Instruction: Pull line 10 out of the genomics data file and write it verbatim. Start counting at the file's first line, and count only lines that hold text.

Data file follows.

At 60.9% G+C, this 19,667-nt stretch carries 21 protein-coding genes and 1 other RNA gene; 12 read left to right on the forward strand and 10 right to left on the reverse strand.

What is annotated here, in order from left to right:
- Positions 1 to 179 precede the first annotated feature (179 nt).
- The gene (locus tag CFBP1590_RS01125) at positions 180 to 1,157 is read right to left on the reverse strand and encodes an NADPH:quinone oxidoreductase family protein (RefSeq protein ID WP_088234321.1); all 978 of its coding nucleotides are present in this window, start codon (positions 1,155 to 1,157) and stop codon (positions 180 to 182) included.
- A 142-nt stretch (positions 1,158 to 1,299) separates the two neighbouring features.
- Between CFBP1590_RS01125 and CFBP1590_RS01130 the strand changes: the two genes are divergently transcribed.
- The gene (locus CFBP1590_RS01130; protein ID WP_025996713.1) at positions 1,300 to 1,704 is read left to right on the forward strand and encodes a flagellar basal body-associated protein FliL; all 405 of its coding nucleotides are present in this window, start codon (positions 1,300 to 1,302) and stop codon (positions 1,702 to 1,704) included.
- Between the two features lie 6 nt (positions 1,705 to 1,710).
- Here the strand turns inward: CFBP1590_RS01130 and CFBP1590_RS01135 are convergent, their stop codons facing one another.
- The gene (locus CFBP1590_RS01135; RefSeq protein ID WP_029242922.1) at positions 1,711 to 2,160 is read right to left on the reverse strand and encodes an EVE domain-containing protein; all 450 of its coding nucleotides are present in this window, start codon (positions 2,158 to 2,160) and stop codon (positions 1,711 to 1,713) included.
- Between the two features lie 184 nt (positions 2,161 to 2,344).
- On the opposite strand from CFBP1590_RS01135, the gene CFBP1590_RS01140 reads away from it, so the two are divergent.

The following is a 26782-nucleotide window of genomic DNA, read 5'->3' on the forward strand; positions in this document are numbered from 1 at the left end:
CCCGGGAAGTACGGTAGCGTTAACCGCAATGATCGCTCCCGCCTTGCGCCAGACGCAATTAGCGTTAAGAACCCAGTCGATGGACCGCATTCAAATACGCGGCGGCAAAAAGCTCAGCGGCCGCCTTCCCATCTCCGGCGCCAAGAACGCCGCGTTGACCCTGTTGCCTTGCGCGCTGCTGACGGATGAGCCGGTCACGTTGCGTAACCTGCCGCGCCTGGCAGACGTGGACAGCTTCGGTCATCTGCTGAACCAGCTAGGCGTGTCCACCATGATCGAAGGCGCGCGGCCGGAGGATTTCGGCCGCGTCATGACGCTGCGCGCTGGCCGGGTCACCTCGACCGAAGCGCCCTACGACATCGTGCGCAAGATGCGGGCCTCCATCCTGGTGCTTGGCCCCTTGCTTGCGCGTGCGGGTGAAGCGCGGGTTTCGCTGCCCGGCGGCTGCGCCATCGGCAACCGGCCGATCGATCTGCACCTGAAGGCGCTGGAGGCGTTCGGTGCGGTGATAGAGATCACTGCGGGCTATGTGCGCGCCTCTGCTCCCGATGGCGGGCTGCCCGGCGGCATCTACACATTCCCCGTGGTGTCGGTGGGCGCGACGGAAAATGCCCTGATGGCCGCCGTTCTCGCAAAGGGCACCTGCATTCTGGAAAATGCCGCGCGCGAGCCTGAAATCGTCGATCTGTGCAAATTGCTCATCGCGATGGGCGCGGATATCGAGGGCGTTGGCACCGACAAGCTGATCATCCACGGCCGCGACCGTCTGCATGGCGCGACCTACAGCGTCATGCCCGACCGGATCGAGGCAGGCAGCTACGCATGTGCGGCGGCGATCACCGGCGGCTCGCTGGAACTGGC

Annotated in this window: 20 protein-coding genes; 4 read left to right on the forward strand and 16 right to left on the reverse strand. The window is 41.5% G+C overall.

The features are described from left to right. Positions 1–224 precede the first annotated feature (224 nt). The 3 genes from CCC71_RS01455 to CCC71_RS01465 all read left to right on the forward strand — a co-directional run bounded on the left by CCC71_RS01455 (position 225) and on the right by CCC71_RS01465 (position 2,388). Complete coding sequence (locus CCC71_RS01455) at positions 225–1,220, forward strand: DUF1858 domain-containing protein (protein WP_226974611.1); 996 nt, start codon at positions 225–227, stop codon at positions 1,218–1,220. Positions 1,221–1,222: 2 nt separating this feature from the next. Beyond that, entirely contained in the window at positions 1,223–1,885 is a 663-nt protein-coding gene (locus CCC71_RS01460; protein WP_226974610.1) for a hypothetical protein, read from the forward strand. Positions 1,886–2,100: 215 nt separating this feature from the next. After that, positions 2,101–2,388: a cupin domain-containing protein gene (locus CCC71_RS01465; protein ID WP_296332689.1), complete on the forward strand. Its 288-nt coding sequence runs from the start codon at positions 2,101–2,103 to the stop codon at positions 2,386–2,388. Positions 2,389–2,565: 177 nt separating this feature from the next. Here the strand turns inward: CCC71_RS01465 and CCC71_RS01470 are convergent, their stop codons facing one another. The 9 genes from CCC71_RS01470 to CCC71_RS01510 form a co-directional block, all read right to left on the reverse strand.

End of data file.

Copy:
- The gene (locus CFBP1590_RS01135; RefSeq protein ID WP_029242922.1) at positions 1,711 to 2,160 is read right to left on the reverse strand and encodes an EVE domain-containing protein; all 450 of its coding nucleotides are present in this window, start codon (positions 2,158 to 2,160) and stop codon (positions 1,711 to 1,713) included.